MISSOULA — The Thompson Falls softball team is honoring longtime coach Randy Pirker, 57, who died in May following a battle with cancer, by dedicating its 2019 season to him.
The Bluehawks will wear memorial stickers on their batting helmets and catcher's masks. The sticker is a yellow softball with red seams and the words “Coach Pirker 1960-2018,” because he preferred to be called Coach instead of Randy, according to second-year softball head coach Jared Koskela.
The Bluehawks also have T-shirts and sweatshirts with one of Pirker's catchphrases — "Rock on, girls" — superimposed on top of the Thompson Falls logo along with "Coach Pirker (1960-2018)."
Pirker, a 1978 Thompson Falls grad, coached the Bluehawks to the 2010 State B-C title and to runner-up finishes in 2005 and 2008. He stepped down as the head coach following his stage four pancreatic cancer diagnosis in August 2017 but remained on the staff for the spring 2018 season as a volunteer assistant when Koskela took over.
"He was influential in the area when I was growing up," said Koskela, a 2002 Thompson Falls grad. "I never had him as a coach, but I always knew about him. The year I took over, we grew together. I figured this was the right thing to do. Anything I can control, he'll be a part of it."
Pirker coached for 21 seasons at Thompson Falls, including 14 as the head coach. The Bluehawks canceled their season in 2012 and 2017 because of lack of numbers, but they came back last spring and have increased their numbers this year from 12 to 15.
They're coming off a 3-13 season in which they started to win games near the end of the year after getting blown out by the run-rule early on. They bring back seven starters, and Koskela said the majority of the girls had known Pirker going back to the youth softball program in the area, which Pirker led and which Koskela has since taken over.
“Last year, we were playing off his inspiration,” Koskela said. “Since he passed at the end of last season, it’s another year building off his inspiration. There’s some extra motivation this year.”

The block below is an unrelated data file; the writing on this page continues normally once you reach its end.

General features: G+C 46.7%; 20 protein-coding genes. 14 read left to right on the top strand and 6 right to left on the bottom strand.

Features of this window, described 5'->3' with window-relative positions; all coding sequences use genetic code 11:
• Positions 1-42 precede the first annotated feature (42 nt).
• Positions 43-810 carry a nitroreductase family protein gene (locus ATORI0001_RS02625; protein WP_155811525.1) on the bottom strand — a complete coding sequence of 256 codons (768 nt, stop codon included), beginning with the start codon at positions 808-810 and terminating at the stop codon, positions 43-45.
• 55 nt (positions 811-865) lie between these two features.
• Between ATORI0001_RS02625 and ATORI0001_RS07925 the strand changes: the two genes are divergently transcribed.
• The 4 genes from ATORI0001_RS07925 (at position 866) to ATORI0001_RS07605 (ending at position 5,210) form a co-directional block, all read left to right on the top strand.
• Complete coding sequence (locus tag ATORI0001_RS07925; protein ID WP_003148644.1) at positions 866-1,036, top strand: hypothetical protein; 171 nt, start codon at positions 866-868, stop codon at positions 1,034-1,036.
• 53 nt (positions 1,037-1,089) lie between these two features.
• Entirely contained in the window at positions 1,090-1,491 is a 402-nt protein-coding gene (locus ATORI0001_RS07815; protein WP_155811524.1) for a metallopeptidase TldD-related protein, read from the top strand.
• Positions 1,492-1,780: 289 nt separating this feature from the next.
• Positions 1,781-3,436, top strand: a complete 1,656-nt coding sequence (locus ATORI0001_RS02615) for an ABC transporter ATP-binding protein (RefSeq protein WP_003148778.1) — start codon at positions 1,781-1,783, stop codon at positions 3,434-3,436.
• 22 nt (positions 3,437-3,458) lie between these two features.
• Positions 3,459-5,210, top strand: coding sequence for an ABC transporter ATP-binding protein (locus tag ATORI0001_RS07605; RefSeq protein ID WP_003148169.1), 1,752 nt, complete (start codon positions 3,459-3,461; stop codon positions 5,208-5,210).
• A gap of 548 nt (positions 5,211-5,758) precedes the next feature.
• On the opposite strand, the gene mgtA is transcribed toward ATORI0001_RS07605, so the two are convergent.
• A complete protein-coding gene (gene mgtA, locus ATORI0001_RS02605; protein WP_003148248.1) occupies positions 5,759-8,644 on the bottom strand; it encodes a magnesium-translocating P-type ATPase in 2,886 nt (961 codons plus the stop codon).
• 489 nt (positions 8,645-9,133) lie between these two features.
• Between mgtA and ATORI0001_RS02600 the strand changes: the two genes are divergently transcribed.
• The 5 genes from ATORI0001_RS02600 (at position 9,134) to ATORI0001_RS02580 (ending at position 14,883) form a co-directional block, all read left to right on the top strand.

He added: "It's good softball came back before he died. It's not peaking right now, but it's going to flourish in Thompson Falls once again."
There have been discussions at Thompson Falls about naming the softball field in memory of Pirker, although no decision has been reached and no timetable for a decision is known, according to Thompson Falls athletic director Jake Mickelson. He added that the school would like to do something this spring, in addition to what the softball team is doing, to honor Pirker and keep his memory alive.
“He had a huge softball program and built that and maintained that for quite a few years and had Thompson Falls as a powerhouse,” Mickelson said. “He was the backbone of those teams. He had a hard-nosed style about him. Last year, with him going through what he did, I think it was helpful for him with getting the program kick-started again and an inspiration for him for softball to be back.
“Even in his last few weeks, he was at the softball field getting it ready for games. He was a wild man like that. He was a warrior. I loved being around him and his outlook on life. He was always positive.”
The football team, also coached by Koskela, wore the softball stickers in remembrance of Pirker on their helmets this past fall. Pirker played on the 1974 and 1975 state champion football teams at Thompson Falls, Mickelson said, and was an assistant coach for the team from time to time over the years.
In addition to coaching, Pirker also worked in Thompson Falls as a sales associate at a realty company.
“He’s part of the tradition of Thompson Falls,” Mickelson said. “He’s been one of the faces of Thompson Falls for a long while. When you saw him, it was good things associated with Thompson Falls. He was well respected and hard working.”